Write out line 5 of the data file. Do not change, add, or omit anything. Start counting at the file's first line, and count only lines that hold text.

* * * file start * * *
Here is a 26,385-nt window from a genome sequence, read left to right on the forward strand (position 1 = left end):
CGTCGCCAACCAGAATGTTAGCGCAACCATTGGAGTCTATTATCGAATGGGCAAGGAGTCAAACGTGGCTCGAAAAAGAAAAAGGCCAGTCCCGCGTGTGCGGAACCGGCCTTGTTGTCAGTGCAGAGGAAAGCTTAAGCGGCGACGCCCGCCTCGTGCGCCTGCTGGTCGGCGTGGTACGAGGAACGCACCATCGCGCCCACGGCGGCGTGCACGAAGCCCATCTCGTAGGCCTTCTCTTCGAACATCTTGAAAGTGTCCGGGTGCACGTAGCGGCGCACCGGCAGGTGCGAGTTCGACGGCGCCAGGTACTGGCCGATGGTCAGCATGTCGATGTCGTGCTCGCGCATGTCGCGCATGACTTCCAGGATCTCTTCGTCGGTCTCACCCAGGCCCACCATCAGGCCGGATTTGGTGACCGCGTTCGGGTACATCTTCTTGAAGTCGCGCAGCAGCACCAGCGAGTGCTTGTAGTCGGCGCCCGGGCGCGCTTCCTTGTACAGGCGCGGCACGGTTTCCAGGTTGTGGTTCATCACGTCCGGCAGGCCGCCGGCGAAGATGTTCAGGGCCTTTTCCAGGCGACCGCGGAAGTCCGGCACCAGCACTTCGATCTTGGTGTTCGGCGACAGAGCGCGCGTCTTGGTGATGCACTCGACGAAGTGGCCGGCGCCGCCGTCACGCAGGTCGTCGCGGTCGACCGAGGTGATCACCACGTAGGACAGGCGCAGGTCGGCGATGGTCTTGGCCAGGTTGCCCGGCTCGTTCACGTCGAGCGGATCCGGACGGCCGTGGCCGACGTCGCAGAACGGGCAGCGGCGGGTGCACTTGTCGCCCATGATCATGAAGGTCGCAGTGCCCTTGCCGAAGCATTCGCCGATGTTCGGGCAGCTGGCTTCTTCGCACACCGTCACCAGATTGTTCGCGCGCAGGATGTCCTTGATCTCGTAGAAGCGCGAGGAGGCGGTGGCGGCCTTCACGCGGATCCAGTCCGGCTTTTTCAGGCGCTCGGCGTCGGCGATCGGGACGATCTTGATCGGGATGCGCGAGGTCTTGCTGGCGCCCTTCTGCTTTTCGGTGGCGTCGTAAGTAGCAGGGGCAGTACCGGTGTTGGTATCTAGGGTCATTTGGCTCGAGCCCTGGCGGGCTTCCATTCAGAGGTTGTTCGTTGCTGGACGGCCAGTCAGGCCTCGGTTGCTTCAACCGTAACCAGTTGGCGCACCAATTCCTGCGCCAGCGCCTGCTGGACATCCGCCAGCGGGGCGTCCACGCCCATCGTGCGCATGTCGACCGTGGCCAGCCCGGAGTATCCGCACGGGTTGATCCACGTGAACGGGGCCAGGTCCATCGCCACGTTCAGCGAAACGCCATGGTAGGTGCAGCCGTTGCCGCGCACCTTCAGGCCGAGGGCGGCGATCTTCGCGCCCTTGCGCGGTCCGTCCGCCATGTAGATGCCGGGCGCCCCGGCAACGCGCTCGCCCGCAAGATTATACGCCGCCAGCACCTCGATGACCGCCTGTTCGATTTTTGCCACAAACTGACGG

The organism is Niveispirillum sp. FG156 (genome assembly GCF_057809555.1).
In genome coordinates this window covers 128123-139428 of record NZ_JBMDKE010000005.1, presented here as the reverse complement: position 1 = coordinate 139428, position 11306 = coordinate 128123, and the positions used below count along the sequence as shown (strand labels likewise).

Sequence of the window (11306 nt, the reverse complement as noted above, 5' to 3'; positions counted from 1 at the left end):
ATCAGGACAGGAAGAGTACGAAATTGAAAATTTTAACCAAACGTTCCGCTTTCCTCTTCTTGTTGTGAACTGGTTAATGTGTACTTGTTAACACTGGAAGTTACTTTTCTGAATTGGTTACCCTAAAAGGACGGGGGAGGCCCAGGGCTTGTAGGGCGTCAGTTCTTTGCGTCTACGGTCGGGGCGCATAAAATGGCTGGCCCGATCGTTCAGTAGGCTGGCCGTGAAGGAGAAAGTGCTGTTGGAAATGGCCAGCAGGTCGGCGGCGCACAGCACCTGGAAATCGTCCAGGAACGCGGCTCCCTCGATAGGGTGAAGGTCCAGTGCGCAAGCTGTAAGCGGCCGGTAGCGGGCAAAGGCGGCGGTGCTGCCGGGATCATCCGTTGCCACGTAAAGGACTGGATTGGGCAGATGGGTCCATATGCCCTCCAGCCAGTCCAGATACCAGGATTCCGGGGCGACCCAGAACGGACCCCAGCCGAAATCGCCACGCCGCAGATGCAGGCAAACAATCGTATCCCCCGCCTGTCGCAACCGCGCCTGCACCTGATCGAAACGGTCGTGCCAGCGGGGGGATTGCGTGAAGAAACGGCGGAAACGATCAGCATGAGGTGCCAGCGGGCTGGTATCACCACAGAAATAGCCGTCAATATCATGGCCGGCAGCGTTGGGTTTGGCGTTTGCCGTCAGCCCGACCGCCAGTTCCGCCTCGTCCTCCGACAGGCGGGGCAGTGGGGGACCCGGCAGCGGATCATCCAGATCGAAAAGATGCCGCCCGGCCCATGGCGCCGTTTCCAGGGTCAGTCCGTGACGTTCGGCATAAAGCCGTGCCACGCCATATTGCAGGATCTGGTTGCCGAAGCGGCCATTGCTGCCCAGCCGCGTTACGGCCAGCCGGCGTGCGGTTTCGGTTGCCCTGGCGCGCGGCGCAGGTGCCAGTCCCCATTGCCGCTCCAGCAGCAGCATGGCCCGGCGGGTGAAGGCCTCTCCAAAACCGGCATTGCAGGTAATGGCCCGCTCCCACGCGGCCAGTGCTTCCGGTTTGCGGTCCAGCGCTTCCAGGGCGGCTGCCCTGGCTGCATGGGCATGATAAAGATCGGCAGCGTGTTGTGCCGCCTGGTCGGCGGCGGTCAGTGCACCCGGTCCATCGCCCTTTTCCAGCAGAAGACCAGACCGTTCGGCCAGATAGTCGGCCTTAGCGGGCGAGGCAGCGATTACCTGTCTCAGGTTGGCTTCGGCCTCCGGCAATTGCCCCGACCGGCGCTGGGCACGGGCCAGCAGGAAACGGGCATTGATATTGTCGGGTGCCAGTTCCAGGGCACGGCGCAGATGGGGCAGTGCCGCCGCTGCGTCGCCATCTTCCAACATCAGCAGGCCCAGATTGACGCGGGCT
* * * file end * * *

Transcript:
Sequence of the window (11306 nt, the reverse complement as noted above, 5' to 3'; positions counted from 1 at the left end):